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Wondering if they speak English in Brazil for your upcoming trip? Read on for everything you need to know. 

Brazil, a vibrant and culturally rich country in South America, is renowned for its breathtaking landscapes, captivating festivals, and warm hospitality. As the second most visited country in South America, Brazil’s lush jungles, bustling cities, and beautiful beaches have an undeniable allure that attracts travelers from all corners of the globe. 

One aspect that often concerns tourists on their way to Brazil is the language barrier since Portuguese is the official language spoken throughout the country. Having personally traveled to Brazil twice, I can attest to the fact that, while English proficiency may not be widespread among the locals, tourists are still able to navigate the country fairly easily. The Brazilians’ kindness and willingness to assist, along with the availability of translation apps, make it quite easy to bridge the language barrier. 

This blog post answers the question, “Do they speak English in Brazil?” as well as gives you an understanding of the languages spoken in Brazil and tips to help you navigate the country if you don’t speak Portuguese.

Do They Speak English in Brazil? 

No, English is not widely spoken in Brazil. Only around 5% of people in Brazil report speaking English, and – of that 5% – not all of them speak it fluently or regularly. The official language in Brazil is Portuguese, which is spoken by 98% of Brazilians. When traveling to Brazil, it is helpful to learn some basic words and phrases in Portuguese to better communicate.

I also recommend downloading a translation app such as Google Translate or a language-learning app like Duolingo. These apps can help you communicate when ordering at restaurants, bartering for souvenirs, or communicating with taxis and Ubers in Brazil

Can You Travel to Brazil Without Speaking Portuguese? 

Yes, it’s possible to travel to Brazil without speaking Portuguese. Consider that only about 3% of the world’s population speaks Portuguese, but Brazil is the second most visited country in South America. Thus, most tourists navigate trips to Brazil without being fluent in Portuguese. 

Despite Portuguese being the dominant language, major tourist hubs and popular destinations often have some English-speaking individuals. This is especially common in restaurants and hotels in big cities – like São Paulo, as well as tourist information centers.

When visiting a new country with an unfamiliar language, it’s always good practice to learn some basic phrases and vocabulary before your trip. This will show respect for the locals and help you communicate basic needs. In addition, be sure to download and become familiar with a translation app like Google Translate. 

What is the Official Language of Brazil?

The official language of Brazil is Brazilian Portuguese. Brazilian Portuguese is spoken by 98% of the people in Brazil as either a first or second language. It is the language you will hear most often when traveling to Brazil, and it is the language spoken for business, in the media, in most schools, and among locals in public places.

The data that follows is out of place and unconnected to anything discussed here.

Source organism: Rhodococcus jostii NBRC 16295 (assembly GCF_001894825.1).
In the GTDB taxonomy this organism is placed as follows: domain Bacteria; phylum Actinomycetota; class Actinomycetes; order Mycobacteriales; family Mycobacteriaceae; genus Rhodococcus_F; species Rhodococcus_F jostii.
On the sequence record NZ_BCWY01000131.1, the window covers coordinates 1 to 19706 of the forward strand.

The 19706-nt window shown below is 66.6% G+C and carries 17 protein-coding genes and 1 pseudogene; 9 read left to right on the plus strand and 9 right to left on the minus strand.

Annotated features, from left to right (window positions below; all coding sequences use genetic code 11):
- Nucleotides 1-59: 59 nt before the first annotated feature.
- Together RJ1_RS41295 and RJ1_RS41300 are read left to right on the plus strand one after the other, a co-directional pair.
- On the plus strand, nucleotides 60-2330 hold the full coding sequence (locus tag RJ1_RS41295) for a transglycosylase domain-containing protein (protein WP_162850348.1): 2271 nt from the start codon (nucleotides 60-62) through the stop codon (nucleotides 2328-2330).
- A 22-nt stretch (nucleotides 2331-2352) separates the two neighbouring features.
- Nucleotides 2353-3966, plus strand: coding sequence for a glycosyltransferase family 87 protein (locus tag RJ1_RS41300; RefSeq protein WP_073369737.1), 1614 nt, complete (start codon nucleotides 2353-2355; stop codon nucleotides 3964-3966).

History of the Portuguese Language in Brazil

The Portuguese first arrived in Brazil in the 1500s. At that time, there were over 1,000 different native languages spoken throughout Brazil by the 6 million indigenous people that lived there,

One of the most popular native languages, referred to as Língua Geral (General Language), consisted of a combination of languages spoken by the native Tupi people. Although Língua Geral was commonly spoken at home, the popularity of Portuguese began to spread in public places and for business use. 

As Portuguese influence spread, Portuguese became the main language in Brazil. At this time, it was still heavily influenced by the native Languages, such as Língua Geral. 

Now, Brazilian Portuguese is the most commonly spoken language throughout the country and is the official language in Brazil.

Is Brazilian Portuguese Different from European Portuguese?

There is a difference between Brazilian Portuguese and European Portuguese. This is because Brazilian Portuguese was heavily influenced by the native languages throughout Brazil, and therefore picked up different words and pronunciations. 

Today, Brazilian Portuguese is considered a different dialect than European Portuguese, and many words have different pronunciations. While the dialect differs, most Brazilian Portuguese speakers can still understand European Portuguese.

Similarly to British English and American English, it’s common for Brazilian Portuguese and European Portuguese to have different words for the same thing.

What Languages Are Spoken in Brazil?

While Brazilian Portuguese is the official language of Brazil, there are other commonly spoken languages throughout the country. Some of these languages include German, Italian (very common), Spanish, Japanese, French, and English (less common.)

The Three Main Languages Spoken in Brazil

The three main languages that are spoken in Brazil are Brazilian Portuguese, German, and Italian. This may be surprising, but it makes sense considering that many Germans and Italians immigrated to South America and settled down in Brazil. 

Brazilian Portuguese

Brazilian Portuguese is by far the most commonly spoken language in Brazil and it is the official language of the country. Brazilian Portuguese is the language you will hear the most when traveling in Brazil as it is used in public spaces, businesses, schools, and the media.


German is the second most popular first language in Brazil. This is because Brazil is home to a large influx of German immigrants. Currently, over 1.9 million people in Brazil speak German as their first language. German is spoken mostly in areas of Rio de Janeiro and Rio Grande do Sul. 

Similar to Portuguese, Brazilian German is a different dialect than European German. This is because the language is influenced and altered, creating different words for the same thing and different pronunciations. 


Italian is the third most commonly spoken first language by people in Brazil. Similar to German, the Italian language is common due to the large influx of Italian immigrants to Brazil. Italian is especially common in parts of Rio de Janeiro due to the number of Italian immigrants in that area.

Less Common Languages Spoken in Brazil

There are also several minority languages in Brazil. Some of these languages are spoken as a second language by people that speak Brazilian Portuguese as their first language, and some of these languages may be spoken as a less common first language.


Somewhat surprisingly, Spanish is considered a minority language in Brazil, even though Spanish is the official language of most of the other countries in South America. There are around 460,000 Spanish speakers in Brazil.